How the new Doctor Who specials are fixing Donna’s ending – Ericatement

After what had to be the most drawn-out farewell tour in Doctor Who history, David Tennant’s Tenth Doctor finally regenerated into Matt Smith in the 2010 special “The End Of Time,” but not before he had a chance to say goodbye to, or at least revisit, all of the significant companions and allies he’d known during his five-year tenure. No matter how much showrunner Russell T. Davies tried to wrap Tennant’s departure from the show (and his own) in a tidy bow, though, one major thread was left tragically unresolved—a thread that goes by the name Donna Noble.

The ending of Donna’s story has been one of the most common criticisms of the Davies era among fans, and time hasn’t done anything to diminish the outrage. Now that he’s back at the helm of Doctor Who once again, it seems as if Davies is setting out to rectify that mistake. And the first special, “The Star Beast,” which premiered on November 25, was a pretty good start.

Whether you’re a longtime Doctor Who fan or “The Star Beast” was your first-ever outing with the Doctor, you already know the raw deal Donna (portrayed by Catherine Tate) got in exchange for saving the entire universe in “Journey’s End.” After a Christmas special and an entire season as the Doctor’s companion, she was left with no memory of him or their adventures together. To save her life, the Doctor had to erase all the knowledge she gained during their time, returning her to the ordinary life she had before they met in “The Runaway Bride.”

“I was gonna be with you forever,” she tells him in her last few moments as the human-Time Lord metacrisis hybrid known as the DoctorDonna. “Rest of my life. Traveling in the TARDIS. The DoctorDonna. I can’t go back. Don’t make me go back. Doctor. Please. Please don’t make me go back.”

David Tennant in “Journey’s End”
Screenshot: The A.V. Club

In the wake of this tragedy we got an indelible Doctor Who meme that’s still going around to this day: sad Ten in the rain. We’re meant to feel sorry for him, being all on his own again, but at least he knows what he’s lost. Poor Donna never got a choice. “That version of Donna is dead,” the Doctor tells her mother and granddad after dropping her off at home one last time. “Because if she remembers, just for a second, she’ll burn up. You can never tell her. You can’t mention me or any of it for the rest of her life.” Fans mourned along with the Doctor, and then turned their ire towards Davies for treating one of the most popular companions of the New Who era so shoddily.

Now, three Doctors, two showrunners and roughly 15 years later, Davies has returned to Doctor Who, and he’s brought both Tennant and Tate back with him. From a storytelling standpoint, he could have easily moved on with Tennant alone as the 14th Doctor or brought back any of his other companions for these three 60th anniversary specials, but he went with Donna Noble specifically. Why? For one thing, bringing her back provides a solid in-world explanation for the Doctor’s regeneration into a familiar old form. As we learned in “The Star Beast,” the Doctor has unfinished business with Donna, and so does Davies. Could it be that Davies actually listened to the fans and wanted to rewrite Donna’s fate? He hasn’t said so explicitly, but the episode strongly suggests that’s the case.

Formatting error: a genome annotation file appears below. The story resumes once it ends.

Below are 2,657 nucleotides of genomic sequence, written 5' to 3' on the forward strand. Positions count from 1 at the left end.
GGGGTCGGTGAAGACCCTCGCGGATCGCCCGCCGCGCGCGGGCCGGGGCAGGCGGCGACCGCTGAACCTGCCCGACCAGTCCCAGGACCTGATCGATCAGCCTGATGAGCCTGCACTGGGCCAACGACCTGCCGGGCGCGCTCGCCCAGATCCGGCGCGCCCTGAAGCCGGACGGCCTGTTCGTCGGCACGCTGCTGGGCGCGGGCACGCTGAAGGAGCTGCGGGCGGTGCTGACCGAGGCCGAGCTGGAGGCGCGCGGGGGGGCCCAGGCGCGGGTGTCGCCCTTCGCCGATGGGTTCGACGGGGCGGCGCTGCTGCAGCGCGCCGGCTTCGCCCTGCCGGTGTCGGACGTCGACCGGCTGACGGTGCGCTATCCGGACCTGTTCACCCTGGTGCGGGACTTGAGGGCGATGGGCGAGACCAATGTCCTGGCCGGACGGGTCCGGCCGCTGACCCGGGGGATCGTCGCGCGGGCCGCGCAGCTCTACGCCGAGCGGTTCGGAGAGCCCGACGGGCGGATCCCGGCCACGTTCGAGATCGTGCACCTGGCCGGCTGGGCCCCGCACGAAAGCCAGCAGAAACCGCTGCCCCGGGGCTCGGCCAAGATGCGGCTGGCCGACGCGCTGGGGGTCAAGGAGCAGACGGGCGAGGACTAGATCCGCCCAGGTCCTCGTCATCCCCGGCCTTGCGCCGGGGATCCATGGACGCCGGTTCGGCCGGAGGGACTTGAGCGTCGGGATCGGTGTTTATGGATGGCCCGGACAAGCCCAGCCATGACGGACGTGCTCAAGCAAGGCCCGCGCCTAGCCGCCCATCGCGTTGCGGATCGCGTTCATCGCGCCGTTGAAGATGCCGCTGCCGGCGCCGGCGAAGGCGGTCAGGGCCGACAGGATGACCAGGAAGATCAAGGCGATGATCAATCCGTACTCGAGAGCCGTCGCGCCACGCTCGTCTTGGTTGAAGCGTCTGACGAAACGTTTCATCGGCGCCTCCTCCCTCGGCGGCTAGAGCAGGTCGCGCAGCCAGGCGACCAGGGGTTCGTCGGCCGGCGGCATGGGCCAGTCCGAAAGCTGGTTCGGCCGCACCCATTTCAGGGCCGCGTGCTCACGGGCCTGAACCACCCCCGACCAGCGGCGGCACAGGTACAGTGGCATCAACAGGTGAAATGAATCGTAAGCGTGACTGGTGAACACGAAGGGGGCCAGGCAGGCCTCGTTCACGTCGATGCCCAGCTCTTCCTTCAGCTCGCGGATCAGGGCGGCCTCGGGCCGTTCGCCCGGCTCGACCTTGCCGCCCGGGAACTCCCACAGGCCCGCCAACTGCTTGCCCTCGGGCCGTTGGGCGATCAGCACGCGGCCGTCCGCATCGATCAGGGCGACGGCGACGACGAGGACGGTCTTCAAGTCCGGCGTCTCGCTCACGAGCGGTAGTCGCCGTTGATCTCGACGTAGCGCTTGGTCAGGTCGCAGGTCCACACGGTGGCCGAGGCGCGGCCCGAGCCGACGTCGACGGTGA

OFFICIAL TRAILER | Doctor Who 60th Anniversary Specials | Doctor Who

By the end of the first special, Donna is back to her old self, with her mind and memories intact, and trapped with the Doctor inside a malfunctioning TARDIS that could take them anywhere in time and space. The sense of nostalgia is inescapable, except for the fact that the new TARDIS set is gleaming white (or danger red), multi-leveled, and massive. That’s another way in which this era sets itself apart. The production isn’t restricted to making the most of a shoestring BBC budget anymore. Thanks to a co-production deal, it’s got Disney+ money to play with (although that may have come with some unfortunate strings, including shady residual shenanigans on the part of the studio).

It’s easy for fans to say the cheesiness was part of the old show’s charm, and that may still be true, but imagine what the show could be without budgetary restrictions. It’s a whole new world of proper special effects, bigger action scenes, more realistic creatures, and more elaborate production design. Instead of a tiny room with wobbly walls we have a gorgeous new and practical TARDIS, and that’s just the start.

Unfortunately, we won’t have long to enjoy this supercharged reunion between Donna and this version of the Doctor before he regenerates again into the 15th Doctor, played by Ncuti Gatwa. “The Star Beast” was the first of three specials airing on subsequent Saturdays. The next one, titled “Wild Blue Yonder,” premieres on November 30. The story and whatever surprises it holds have been kept tightly under wraps, leading to much fan speculation about other cast members who could also be making return appearances (fingers crossed for the return of John Simm as The Master). This mini arc will conclude on December 6 with “The Giggle,” guest starring Neil Patrick Harris as a villain called The Toymaker.

We’ll have to wait and see how the show deals with Donna’s departure this time, but hopefully Davies will take the opportunity to right the wrongs of the past and leave her in a better place than she was when the Doctor found her. He’ll be running the show for the foreseeable future, so maybe he’ll leave the door open for another return at some point. That’s the beauty of this wonderfully wibbly-wobbly, timey-wimey show—there’s no wrong turn that can’t be righted.